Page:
Monday, April 27, 2009
Finding Faith by Chet Galaska
Chet Galaska was an atheist who became a Christian in his early fifties. It took several years of learning about the faith for him to shed his skepticism and become a believer.
Finding Faith in a Skeptical World covers subjects that once stood between him and faith. As he searched, he found that his skepticism was based on shallow perceptions he’d accepted at face value. One by one, troublesome issues were explained and they became reasons for belief instead of doubt.
It was as though he had a scale, with reasons for skepticism on one side and reasons for belief on the other. When he started, there was far more weight on the “skeptical” side, but it gradually shifted and became counterweight on the “belief” side. Eventually, the evidence for faith far outweighed the arguments for disbelief, and the case for faith became overwhelming.
Some chapters deal with matters of faith such as prayer, redemption, salvation and sin. Others address issues like Christian hypocrisy, why bad things happen, miracles, Satan and the Christian view of war. Some are about the seemingly contradictory relationship between science and religion that are discussed in chapters on scientific perception, creation and evolution. Other subjects like the sometimes violent and cruel history of Christianity, “Born Agains” and the Christian view of the Jewish people don’t fit neatly into any category. The common denominator is that each addresses an issue that can be misunderstood and create a distorted, negative view of the faith.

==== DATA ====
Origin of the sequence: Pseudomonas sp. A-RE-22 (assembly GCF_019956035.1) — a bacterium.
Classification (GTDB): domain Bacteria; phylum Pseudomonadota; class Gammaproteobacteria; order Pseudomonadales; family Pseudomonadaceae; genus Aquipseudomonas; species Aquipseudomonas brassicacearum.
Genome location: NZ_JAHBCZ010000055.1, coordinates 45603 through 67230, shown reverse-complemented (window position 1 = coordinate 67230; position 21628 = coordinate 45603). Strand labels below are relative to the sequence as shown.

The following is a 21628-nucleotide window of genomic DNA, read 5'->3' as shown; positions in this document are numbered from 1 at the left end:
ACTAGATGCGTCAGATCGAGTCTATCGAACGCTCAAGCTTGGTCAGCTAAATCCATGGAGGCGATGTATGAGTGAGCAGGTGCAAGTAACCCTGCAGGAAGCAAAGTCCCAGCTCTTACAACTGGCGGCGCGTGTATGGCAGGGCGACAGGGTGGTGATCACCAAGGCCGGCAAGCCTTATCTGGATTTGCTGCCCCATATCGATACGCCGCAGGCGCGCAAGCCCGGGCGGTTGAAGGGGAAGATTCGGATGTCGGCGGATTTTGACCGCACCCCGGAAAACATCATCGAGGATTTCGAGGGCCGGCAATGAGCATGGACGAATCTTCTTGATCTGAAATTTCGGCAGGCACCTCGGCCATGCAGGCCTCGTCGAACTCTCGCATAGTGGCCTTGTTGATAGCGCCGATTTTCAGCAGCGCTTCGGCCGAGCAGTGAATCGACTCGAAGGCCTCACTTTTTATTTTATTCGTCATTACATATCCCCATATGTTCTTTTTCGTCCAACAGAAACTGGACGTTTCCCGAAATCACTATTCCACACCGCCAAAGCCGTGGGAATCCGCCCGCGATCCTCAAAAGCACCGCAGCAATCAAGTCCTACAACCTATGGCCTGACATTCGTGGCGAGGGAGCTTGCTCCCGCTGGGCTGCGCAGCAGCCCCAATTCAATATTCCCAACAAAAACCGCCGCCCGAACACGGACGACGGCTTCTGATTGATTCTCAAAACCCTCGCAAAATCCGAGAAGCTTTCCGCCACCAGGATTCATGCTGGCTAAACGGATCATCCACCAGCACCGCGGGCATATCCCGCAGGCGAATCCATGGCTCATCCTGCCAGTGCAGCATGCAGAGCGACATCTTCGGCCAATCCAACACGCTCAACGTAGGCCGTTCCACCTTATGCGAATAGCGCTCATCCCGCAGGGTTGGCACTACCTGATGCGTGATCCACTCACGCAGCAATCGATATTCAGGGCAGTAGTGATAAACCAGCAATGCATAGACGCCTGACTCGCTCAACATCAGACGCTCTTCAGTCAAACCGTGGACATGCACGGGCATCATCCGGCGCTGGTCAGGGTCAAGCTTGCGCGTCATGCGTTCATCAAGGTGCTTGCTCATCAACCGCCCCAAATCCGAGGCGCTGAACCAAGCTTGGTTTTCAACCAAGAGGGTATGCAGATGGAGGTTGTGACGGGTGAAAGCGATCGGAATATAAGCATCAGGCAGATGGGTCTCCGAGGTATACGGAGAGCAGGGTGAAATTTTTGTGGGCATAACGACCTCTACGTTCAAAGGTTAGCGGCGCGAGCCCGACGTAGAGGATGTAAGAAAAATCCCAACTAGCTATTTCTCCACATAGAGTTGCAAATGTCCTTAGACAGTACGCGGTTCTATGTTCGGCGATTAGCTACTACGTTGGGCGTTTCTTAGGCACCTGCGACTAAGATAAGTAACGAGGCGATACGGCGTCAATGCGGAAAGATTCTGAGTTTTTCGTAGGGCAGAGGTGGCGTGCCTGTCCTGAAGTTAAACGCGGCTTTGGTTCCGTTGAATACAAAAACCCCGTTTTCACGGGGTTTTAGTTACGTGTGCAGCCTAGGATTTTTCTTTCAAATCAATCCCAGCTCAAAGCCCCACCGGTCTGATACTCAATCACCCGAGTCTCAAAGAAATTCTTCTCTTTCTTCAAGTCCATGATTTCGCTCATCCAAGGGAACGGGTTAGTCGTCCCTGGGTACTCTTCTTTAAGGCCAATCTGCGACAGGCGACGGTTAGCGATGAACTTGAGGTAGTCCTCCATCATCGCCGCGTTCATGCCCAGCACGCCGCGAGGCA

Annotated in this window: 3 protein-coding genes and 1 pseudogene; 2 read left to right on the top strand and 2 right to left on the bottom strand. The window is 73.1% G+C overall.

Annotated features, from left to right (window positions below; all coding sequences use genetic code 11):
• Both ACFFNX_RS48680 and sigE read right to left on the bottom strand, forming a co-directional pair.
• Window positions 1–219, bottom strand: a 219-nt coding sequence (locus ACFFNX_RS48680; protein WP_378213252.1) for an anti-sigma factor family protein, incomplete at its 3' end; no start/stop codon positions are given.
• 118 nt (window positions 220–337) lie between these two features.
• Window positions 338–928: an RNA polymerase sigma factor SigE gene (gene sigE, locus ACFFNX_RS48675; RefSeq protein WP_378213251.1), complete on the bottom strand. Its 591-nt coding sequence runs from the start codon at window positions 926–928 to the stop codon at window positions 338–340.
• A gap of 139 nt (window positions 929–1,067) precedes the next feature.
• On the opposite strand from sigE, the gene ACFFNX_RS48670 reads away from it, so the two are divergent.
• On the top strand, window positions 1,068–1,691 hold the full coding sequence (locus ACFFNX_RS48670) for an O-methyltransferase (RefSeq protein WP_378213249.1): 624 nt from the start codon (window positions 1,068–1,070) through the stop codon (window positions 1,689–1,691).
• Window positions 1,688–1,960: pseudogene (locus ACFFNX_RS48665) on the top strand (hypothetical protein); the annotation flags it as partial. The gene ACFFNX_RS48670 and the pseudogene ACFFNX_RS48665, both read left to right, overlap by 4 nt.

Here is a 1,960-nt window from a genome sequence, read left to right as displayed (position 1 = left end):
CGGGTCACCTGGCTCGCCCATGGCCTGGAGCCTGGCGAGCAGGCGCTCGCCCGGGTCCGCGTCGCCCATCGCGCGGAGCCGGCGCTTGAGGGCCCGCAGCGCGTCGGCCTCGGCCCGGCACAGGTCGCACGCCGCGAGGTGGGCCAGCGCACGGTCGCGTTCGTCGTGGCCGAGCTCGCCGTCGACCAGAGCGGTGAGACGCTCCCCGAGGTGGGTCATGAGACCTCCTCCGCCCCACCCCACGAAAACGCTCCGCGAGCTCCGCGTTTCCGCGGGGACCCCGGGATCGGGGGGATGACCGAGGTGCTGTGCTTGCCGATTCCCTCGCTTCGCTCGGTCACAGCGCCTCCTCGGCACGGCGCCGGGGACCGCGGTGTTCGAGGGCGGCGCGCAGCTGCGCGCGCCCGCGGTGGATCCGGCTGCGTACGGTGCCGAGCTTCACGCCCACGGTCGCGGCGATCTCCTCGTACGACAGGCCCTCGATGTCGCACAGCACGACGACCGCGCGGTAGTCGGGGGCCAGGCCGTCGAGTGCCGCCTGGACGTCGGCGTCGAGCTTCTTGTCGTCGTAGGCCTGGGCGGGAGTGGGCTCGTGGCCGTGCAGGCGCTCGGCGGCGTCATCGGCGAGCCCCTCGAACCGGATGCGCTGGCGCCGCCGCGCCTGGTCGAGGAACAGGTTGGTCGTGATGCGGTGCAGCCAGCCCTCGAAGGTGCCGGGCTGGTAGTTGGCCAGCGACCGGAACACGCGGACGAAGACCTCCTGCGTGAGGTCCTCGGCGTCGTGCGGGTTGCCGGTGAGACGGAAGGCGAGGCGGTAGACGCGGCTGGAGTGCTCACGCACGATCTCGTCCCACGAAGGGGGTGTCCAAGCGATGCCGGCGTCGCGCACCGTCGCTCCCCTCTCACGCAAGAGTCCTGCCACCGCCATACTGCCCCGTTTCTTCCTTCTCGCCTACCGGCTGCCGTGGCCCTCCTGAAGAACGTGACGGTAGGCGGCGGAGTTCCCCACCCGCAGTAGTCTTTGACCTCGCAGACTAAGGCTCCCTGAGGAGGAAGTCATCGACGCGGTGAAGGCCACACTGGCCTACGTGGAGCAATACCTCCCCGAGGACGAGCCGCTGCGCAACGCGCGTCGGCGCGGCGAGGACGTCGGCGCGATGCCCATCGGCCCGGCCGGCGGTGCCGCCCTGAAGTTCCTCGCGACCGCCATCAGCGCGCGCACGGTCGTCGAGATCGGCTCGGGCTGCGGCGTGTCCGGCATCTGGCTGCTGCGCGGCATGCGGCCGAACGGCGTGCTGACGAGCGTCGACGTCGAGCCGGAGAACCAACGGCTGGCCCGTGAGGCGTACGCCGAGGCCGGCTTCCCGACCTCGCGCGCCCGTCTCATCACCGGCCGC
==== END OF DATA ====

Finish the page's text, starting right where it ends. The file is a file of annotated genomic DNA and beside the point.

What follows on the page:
The book was written with the intent of providing brief shortcuts for curious unbelievers, those seeking faith, those new to it, and for Christians who may not be familiar with some of the ideas covered. The author realized that a book like this would have been valuable in helping him come to faith. Since none was available, he wrote Finding Faith in a Skeptical World to share the things he learned in a reader-friendly, direct and concise way
Read an Excerpt:
Spirituality—especially Christian spirituality—is disdained by those who don’t understand it and refuse to even try. This bias can cause skeptics to dismiss the idea that God is the creator out of hand. But there are many scientists with open minds who see the Mind of God in the workings of creation and who have come to faith because of it. In fact, a survey of biologists, physicists and mathematicians found that about 40% “believed in a God who actively communicates with humankind and to whom one may pray.”22 Unfortunately, they don’t get attention like the cynics and we’re given the false perception that the scientific community is universally skeptical about the existence of God.
In the end, whether science proves God’s existence depends on who is viewing the evidence. Even those who rely solely on empirical evidence but who have open minds, like Albert Einstein, see God. Those who close off God up front don’t see him because they refuse to. In TV programs, textbooks, museums, the media in general, and other politically correct venues,23 the central player in all of existence is missing. And by this absence we’re given the subtle, false message that science has determined God isn’t necessary and doesn’t exist.
About the Author:
C. William “Chet” Galaska was born in 1951. He began his college education at Drew University in Madison, NJ and graduated from the University of Hartford, West Hartford, CT with a Bachelor’s Degree in Business Administration. He co-founded a company that grew into a multi-million dollar enterprise and was its President for 24 years. He also served as Chairman of the New England Chapter of the American Foundry Society. In 2003 he sold his interest in the company and now invests in real estate.
Chet is a former unbeliever who became a Christian after years of investigating the faith with an open mind. His first book, Finding Faith in a Skeptical World, is a down-to-earth explanation of what he learned. He and his wife, Lisa, live in Massachusetts. They have two grown sons, Jon and Drew.